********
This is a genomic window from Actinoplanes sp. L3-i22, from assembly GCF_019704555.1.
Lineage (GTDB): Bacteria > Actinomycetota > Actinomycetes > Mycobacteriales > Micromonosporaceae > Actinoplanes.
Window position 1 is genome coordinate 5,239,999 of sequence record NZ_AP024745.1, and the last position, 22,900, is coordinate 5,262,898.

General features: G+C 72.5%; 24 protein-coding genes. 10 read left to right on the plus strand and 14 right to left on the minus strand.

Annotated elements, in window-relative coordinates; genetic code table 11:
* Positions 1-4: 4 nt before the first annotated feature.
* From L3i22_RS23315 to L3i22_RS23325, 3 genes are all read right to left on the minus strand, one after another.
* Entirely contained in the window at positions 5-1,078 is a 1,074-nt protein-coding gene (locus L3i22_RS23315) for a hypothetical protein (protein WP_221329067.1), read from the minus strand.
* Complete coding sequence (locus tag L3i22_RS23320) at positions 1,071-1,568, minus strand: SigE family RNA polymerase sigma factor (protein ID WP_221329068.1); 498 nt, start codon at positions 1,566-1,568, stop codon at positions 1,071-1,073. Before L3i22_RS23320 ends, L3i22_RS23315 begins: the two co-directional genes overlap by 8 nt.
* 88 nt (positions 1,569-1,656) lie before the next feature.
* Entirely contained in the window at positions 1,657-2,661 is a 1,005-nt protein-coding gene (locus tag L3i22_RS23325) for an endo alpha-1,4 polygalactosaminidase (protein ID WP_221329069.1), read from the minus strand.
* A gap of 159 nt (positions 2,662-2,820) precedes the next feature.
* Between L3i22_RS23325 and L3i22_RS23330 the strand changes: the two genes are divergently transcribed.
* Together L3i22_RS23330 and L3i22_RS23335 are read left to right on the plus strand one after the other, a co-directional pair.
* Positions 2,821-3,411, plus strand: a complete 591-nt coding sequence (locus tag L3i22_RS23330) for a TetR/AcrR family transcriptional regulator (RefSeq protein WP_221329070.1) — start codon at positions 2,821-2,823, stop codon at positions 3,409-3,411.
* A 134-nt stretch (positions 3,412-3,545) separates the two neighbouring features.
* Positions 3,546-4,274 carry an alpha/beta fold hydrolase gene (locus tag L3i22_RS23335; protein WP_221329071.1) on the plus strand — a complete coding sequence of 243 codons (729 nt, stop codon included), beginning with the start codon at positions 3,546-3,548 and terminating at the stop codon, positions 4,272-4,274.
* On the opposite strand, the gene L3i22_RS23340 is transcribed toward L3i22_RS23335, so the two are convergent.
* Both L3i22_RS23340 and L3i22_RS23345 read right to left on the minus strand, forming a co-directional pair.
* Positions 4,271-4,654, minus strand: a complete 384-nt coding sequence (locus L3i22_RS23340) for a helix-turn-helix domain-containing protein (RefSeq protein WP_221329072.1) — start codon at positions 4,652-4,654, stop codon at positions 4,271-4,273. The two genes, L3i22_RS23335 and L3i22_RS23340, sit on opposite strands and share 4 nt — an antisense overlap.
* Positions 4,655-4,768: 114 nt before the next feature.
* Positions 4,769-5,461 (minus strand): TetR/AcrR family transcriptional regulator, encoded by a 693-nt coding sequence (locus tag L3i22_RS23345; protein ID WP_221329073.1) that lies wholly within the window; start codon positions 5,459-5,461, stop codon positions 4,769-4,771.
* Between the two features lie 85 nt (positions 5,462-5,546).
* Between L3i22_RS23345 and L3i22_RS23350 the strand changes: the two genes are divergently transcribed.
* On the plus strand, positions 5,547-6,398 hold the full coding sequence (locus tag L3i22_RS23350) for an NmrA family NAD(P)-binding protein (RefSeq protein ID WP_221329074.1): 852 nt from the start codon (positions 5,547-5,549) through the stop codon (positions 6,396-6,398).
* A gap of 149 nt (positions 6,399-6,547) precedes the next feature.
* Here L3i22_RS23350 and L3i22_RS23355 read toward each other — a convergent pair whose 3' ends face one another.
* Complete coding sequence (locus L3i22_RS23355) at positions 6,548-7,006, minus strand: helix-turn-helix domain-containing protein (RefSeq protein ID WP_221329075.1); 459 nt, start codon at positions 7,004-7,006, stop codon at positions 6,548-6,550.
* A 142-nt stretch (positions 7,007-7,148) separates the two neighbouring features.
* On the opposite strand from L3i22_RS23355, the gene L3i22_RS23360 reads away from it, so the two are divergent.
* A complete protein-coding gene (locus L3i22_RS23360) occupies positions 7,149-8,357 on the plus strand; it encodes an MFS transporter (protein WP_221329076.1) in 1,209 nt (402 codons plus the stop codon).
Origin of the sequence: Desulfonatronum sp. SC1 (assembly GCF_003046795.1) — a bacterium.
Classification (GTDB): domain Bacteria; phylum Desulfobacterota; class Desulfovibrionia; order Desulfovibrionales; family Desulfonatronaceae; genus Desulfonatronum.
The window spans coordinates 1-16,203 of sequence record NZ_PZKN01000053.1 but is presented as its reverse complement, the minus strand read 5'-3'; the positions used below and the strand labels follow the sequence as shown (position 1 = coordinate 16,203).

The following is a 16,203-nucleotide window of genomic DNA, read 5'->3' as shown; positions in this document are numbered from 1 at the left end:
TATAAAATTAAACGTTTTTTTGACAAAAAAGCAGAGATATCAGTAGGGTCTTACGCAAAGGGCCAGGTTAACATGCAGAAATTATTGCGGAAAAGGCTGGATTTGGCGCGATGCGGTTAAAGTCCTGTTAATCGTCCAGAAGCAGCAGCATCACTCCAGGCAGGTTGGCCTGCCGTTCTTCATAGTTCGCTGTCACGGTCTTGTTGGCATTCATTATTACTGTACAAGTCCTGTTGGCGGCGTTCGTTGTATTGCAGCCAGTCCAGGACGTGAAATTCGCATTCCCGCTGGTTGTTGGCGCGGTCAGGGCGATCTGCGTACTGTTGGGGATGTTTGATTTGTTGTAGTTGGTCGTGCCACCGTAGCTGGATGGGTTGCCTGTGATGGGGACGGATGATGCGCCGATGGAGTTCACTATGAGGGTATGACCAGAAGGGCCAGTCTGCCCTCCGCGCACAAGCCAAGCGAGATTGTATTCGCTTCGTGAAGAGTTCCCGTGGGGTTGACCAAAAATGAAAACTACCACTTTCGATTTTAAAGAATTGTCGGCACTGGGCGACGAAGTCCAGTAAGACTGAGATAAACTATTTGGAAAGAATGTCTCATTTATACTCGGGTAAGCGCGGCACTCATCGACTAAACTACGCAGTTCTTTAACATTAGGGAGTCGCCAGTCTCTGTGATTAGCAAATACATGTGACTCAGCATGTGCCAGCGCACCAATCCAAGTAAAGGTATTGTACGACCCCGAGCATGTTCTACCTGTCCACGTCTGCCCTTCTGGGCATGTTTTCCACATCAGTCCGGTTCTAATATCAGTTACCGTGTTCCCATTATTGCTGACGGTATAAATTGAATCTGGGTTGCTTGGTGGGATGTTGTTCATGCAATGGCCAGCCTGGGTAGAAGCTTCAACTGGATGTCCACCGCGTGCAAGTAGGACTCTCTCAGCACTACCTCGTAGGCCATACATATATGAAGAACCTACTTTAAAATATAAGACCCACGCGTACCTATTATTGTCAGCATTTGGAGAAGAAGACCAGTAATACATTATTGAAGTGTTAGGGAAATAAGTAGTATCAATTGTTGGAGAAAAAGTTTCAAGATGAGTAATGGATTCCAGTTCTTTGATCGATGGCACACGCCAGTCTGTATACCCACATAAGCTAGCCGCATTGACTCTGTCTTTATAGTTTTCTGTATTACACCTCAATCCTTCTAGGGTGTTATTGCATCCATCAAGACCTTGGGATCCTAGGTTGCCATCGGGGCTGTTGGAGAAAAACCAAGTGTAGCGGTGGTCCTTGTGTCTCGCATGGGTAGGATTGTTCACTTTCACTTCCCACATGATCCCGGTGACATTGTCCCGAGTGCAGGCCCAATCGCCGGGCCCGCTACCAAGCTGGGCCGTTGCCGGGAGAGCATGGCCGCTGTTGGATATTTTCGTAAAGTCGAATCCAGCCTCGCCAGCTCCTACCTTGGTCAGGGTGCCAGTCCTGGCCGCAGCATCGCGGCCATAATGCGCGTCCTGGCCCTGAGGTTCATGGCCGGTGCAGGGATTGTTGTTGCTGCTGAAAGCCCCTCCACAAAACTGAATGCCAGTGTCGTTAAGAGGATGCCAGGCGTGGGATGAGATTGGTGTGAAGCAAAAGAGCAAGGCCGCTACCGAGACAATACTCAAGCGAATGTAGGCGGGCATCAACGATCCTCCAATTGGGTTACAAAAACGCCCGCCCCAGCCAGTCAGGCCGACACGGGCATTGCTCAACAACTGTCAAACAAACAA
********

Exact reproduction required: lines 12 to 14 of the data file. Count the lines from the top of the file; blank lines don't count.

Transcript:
* A gap of 159 nt (positions 2,662-2,820) precedes the next feature.
* Between L3i22_RS23325 and L3i22_RS23330 the strand changes: the two genes are divergently transcribed.
* Together L3i22_RS23330 and L3i22_RS23335 are read left to right on the plus strand one after the other, a co-directional pair.